Cuban exiles in Miami's Little Havana view Cuban president as Castro's puppet

Glen Norman
April 20, 2018

The silver-haired Diaz-Canel, 57 - a top Communist Party figure who has served as first vice president since 2013 - will become the island's first leader born after the 1959 revolution, and the first in 60 years who is not named Castro.

The National Assembly began a meeting Wednesday where Raul Castro plans to hand the presidency to a chosen successor.

Cuba turns to a model Communist Party official, Miguel Diaz-Canel, to steer it through a period of uncertainty when it finally turns the page on the Castro era in a vote on Thursday.

Ultimately though, Diaz-Canel appears to be a consensus candidate hand-picked by Castro who earned trust by working his way through the ranks for over three decades and sticking to the party line on key political and economic issues, analysts say.

El niño en rojo
El niño en rojo

The National Assembly was due to vote later in the day on the proposal to replace him with Diaz-Canel, a 57-year-old engineer who is now first vice president. As a result, Castro is nearly certain to remain the most powerful person in Cuba for the time being.

The longstanding U.S. economic embargo on the island, maintained in the years since the Cold War to try to pressure Havana into change, is commonly referred to as a blockade by the Cuban government.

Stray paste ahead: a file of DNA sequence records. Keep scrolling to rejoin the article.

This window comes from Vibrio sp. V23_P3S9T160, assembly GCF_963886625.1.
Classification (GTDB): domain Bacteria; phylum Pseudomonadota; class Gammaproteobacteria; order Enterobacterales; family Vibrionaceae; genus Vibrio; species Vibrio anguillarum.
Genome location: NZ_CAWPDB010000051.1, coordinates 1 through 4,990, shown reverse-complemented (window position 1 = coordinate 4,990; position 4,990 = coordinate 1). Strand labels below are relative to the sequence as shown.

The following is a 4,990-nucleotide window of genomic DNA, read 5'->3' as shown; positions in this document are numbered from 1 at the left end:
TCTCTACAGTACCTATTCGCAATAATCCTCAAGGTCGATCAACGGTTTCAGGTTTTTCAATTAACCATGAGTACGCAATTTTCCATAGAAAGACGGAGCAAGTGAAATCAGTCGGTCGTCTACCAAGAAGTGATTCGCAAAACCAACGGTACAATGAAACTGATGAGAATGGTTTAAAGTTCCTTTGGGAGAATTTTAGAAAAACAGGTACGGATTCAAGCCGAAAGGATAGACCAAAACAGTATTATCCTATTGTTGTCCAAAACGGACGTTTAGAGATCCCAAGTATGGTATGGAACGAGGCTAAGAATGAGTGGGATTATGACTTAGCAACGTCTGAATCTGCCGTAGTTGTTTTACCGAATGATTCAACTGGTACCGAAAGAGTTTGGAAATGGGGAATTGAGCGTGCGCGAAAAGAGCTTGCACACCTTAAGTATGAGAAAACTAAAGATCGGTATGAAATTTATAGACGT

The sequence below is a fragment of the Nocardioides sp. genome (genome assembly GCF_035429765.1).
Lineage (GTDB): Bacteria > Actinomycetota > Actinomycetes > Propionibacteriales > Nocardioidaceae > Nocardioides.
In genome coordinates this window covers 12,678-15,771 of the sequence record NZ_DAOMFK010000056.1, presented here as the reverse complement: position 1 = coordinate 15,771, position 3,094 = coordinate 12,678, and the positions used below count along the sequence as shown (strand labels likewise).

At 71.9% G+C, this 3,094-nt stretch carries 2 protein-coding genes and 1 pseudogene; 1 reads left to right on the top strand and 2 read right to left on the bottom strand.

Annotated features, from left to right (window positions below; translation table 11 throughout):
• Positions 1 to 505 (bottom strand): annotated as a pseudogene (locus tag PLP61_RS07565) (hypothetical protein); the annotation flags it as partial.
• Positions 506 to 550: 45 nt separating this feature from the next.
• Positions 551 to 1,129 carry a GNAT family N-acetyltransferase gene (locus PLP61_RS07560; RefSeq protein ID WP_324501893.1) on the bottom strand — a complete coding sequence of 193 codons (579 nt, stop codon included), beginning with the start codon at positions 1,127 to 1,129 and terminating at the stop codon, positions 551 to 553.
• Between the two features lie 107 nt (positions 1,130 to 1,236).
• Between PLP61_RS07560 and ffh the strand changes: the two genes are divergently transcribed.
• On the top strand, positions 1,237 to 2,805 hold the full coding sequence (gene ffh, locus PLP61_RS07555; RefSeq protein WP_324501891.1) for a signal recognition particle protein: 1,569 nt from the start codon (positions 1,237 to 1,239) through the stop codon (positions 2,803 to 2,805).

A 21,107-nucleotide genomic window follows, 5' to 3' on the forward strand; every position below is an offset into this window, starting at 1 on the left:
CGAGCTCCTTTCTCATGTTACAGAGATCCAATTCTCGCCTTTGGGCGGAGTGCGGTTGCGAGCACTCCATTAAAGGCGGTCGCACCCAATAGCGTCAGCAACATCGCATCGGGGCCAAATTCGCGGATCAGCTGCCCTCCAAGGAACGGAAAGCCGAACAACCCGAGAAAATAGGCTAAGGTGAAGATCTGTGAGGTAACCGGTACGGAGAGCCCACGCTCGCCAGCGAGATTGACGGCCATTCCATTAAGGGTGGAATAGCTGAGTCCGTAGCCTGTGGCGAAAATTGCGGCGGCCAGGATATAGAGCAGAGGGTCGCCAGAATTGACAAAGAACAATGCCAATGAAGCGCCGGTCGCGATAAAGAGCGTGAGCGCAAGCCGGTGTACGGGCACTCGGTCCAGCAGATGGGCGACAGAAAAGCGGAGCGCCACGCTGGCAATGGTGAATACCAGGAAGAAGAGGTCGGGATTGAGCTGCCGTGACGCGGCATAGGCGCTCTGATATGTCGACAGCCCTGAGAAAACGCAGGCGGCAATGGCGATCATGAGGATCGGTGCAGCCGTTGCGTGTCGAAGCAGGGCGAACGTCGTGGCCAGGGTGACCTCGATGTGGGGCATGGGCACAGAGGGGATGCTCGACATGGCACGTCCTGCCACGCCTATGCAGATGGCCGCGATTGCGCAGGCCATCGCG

The results will be announced Wednesday, April 18, as the session of parliamentarians continues throughout the day. "The election in Cuba, that's a joke".

Raul Castro is leaving his post after serving two five-year terms in office.


That dexterity will be crucial if Diaz-Canel wants to push through changes along the sort of careful trajectory Castro has set enough to make Cuban socialism sustainable but not so much they destroy the system. Trump has cast a cloud over the detente reached in 2014 between Raul Castro and former US President Barack Obama. The new president and his colleagues were due to be sworn in on Thursday.

It falls on the 57th anniversary of the Bay of Pigs invasion in 1961, when the Central Intelligence Agency tried to overthrow the leader of the 1959 revolution, Fidel Castro, an episode Havana has long proclaimed as American imperialism's first great defeat in Latin America.

Diaz-Canel smiled and joined the applause of the president.

"He broke the psychological barrier with more market-oriented reforms", said LeoGrande, "but it is unfinished business".


Cuba's economy remains smaller than it was in 1985, when it had the support of Communist ally, the Soviet Union, according to one study.

State-run media and government-controlled Twitter accounts are promoting what is expected to be a historic handover of the presidency to the first non-Castro to lead the country in almost 60 years.


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